By David Waters
Pat Robertson is at it again. The purported Christian minister who suggested assassinating Venezuela leader Hugo Chavez and nuking the U.S. State Department, the reputed follower of Jesus who blamed the 9/11 terrorist attacks and Hurricane Katrina on pagans, abortionists, feminists, gays and lesbians, is now attributing the Haitian earthquake to Haiti’s “pact to the devil.”
“Something happened a long time ago in Haiti and people might not want to talk about,” Robertson said Tuesday on his 700 Club show. “They were under the heel of the French, you know Napoleon the third and whatever. And they got together and swore a pact to the devil. They said ‘We will serve you if you will get us free from the prince.’ True story. And so the devil said, ‘Ok it’s a deal.’ And they kicked the French out. The Haitians revolted and got something themselves free. But ever since they have been cursed by one thing after another.”
One can only assume that Robertson is alluding to the fact that a majority of Haitians believe in and practice some forms of voodoo. Perhaps he’s also referring to the fact that Roman Catholicism is the official religion of Haiti. It’s also possible Robertson doesn’t know what he’s talking about.
Michael Lindsay, a Rice University sociologist and author of the book “Faith in the Halls of Power: How Evangelicals Joined the American Elite,” suggests that Robertson does indeed know what he’s talking about, and why: “Pat Robertson continues to distinguish himself as American evangelicalism’s most flamboyant spokesperson. When tragedies strike, people naturally ask questions about why bad things happen to the innocent, and millions of Americans see the hand of God or the devil at work in natural calamities,” Lindsay said. “But few religious leaders today draw the kinds of explicit connection as Pat Robertson has done with the Haitian earthquake. Robertson’s comments reflect as much his rhetorical flourish and skill as a ratings booster as they do his theology.”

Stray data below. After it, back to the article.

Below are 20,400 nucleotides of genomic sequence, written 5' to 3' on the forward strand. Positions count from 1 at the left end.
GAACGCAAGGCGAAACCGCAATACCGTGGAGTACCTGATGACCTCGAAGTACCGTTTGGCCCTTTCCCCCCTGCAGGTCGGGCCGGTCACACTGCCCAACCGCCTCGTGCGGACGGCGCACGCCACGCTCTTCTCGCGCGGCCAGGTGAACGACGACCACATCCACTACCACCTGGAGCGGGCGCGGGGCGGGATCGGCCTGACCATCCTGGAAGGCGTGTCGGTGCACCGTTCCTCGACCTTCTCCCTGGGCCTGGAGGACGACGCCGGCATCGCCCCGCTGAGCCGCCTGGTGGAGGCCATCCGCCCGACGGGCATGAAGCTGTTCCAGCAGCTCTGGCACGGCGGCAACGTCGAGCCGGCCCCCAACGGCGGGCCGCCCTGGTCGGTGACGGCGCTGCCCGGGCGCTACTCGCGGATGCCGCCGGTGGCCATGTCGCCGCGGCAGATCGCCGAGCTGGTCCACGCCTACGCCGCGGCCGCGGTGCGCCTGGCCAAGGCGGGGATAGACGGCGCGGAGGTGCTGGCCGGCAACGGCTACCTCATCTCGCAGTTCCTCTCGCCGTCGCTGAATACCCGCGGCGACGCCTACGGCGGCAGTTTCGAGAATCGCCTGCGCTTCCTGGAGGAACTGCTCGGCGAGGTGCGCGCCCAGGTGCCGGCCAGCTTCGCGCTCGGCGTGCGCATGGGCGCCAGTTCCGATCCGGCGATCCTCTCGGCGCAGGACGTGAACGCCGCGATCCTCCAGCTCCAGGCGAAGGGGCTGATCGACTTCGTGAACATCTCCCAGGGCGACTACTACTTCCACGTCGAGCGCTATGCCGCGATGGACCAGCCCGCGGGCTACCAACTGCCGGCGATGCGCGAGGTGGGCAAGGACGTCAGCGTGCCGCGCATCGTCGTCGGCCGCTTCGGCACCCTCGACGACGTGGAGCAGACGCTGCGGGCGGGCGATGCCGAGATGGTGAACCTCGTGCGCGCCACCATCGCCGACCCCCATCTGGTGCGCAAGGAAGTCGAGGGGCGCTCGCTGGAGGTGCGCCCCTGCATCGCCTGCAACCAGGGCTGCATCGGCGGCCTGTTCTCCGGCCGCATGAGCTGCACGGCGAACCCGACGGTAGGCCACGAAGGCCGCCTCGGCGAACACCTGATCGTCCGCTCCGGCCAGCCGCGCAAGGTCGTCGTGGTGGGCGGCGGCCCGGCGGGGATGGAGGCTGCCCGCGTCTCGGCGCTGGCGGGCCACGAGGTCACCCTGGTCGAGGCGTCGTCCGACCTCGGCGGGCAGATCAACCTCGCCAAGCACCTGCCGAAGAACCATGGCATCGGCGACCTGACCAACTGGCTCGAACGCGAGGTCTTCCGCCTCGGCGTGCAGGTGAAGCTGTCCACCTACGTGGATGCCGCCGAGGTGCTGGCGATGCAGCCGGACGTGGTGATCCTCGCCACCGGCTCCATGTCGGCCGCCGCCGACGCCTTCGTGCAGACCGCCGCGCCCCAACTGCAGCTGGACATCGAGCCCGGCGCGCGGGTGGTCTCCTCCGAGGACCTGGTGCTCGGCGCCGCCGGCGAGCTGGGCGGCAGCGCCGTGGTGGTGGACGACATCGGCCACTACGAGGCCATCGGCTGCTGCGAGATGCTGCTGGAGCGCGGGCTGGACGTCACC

Years ago I wrote a column saying that we should pay attention to the crazy things Robertson says because his thinking reflects the thinking of millions of fundamentalist Christians, many of whom support his multi-million-dollar “Christian” media empire and the political views he espouses. Maybe I was wrong. Maybe the time has come to stop paying attention to Pat Robertson. Surely the time has come for Robertson to stop making such shameful comments. Considering the massive death, destruction and misery in Haiti, it is shameful for anyone — but especially a so-called minister of the gospel — to suggest that God or the poor people of Haiti had anything to do with it.
Do you agree?
UPDATE: In a statement on its Web site, the Christian Broadcasting Network said Robertson was speaking objectively about Haiti’s history that has led “countless scholars and religious figures over the centuries to believe the country is cursed: “Dr. Robertson never stated that the earthquake was God’s wrath,” the statement reads. “If you watch the entire video segment, Dr. Robertson’s compassion for the people of Haiti is clear.”